In this month’s issue of Hospital Pediatrics, there are 2 articles that directly address overdiagnosis and low-value care in infants and children with acute gastroenteritis. Nabower et al1  contributed an assessment in variation of care and resource use in 38 hospitals in the United States. Some of the findings in this article are encouraging. For instance, over time, these hospitals have witnessed a mild decrease in some unnecessary resource use such as computed tomography scans. However, many of these advances were tempered by remarkable increases in other forms of costly, and often unnecessary, care. Indeed, whereas computed tomography scans were reduced from 7.8% of cases to 6.3% of cases (a small but significant reduction), unnecessary imaging skyrocketed from 18.6% to 27.4% because of an increase in ultrasound use. Likewise, whereas some laboratory testing was reduced, overall laboratory testing was far higher than recommendations the Centers for Disease Control and Prevention (CDC) guideline would suggest are appropriate.2  The authors conclude, appropriately, that there remains significant unnecessary resource use in children with gastroenteritis, which might be effectively addressed by having future guidelines on acute gastroenteritis and quality initiatives.

One key hidden problem with this article is that the authors were forced to use, as a standard of care, a guideline that was promulgated before our modern care of acute gastroenteritis was refined. Molecular testing, a finer understanding of necessary tonicity of intravenous fluids (IVFs), and an understanding of how to prevent hospitalization were not fully understood at the time of the CDC guideline, which was published almost 17 years ago.

In addition to this, there are several important areas that were not addressed by this article, not through any fault of the authors, but through limitations in the database they used. For example, although the authors noted a remarkable predominance of IVFs in infants with gastroenteritis, they were not able to determine what type of oral rehydration fluid was attempted, nor were they able to determine if it was attempted. Since the publication of the afformentioned CDC guideline, a reasonably strong prospective randomized controlled trial has revealed that oral rehydration with diluted apple juice, rather than Pedialyte, can significantly reduce use of IVFs.3 

Furthermore, although the authors could grapple with cost using the data from the database, there are further hidden costs that could drive up the cost of care. One popular stool study that has arisen in the last few years is a rapid multiplex polymerase chain reaction (PCR) test for multiple stool organisms. Although these new systems are superior to old culturing methods for detecting organisms, they are expensive, their use has expanded, and the costs and benefits for testing infants and children with nonbloody diarrhea are unclear at best.4  Outside of patients with immunocompromise or young infants, most bacterial causes of gastroenteritis do not require antimicrobial therapy. The risk of testing patients is also nonzero because almost 25% of healthy patients will have a positive multiplex PCR test result, many for Salmonella, which might be erroneously treated under certain clinical circumstances.5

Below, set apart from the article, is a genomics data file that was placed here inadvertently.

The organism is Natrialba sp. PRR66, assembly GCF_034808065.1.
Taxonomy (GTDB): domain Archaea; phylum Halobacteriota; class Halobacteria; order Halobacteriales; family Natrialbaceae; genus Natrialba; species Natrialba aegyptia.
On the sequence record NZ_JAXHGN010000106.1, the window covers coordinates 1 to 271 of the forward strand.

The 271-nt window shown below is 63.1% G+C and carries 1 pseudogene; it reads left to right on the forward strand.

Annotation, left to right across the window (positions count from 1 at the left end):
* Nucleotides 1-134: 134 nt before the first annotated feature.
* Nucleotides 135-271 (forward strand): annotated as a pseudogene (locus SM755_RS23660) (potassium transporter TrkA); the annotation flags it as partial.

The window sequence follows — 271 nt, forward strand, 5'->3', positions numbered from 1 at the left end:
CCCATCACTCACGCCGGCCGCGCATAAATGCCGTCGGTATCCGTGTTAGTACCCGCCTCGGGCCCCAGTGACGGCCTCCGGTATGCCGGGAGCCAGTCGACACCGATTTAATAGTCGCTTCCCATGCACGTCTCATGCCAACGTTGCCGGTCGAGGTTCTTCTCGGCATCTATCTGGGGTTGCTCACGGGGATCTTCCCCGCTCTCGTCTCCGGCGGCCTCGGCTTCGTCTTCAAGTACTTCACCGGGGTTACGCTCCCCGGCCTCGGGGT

In another outstanding article in this month’s issue, Pahud et al6  drill down even further on the validity of the use of PCR testing in the stool of children with symptoms of acute gastroenteritis. They reported on Clostridioides difficile testing in children <2 years of age with acute gastroenteritis and examined rates of positivity with healthy controls. Using stool specimens collected for a prospective surveillance study of pediatric hospitalizations at 4 health centers for acute gastroenteritis, authors were able to compare 247 stool samples from healthy children with 250 stool samples from children with acute gastroenteritis. Remarkably, C difficile was found to be twice as prevalent in healthy children <2 as in children with symptoms of acute gastroenteritis. Although there were some differences at baseline between these 2 groups, those differences were not clinically noteworthy. The authors concluded that rapid PCR cannot distinguish the diagnosis of C difficile in children <2 years of age. In addition, they demonstrated that the number of cycles of PCR required to distinguish C difficile DNA from background signal (the count threshold) was the same in the 2 groups. Additionally, among infants with gastroenteritis symptoms, lactoferrin levels did not distinguish children who did and did not have C difficile. The authors appropriately concluded that PCR testing for C difficile, in addition to other laboratory testing such as lactoferrin testing, is not useful in children <2 with diarrhea.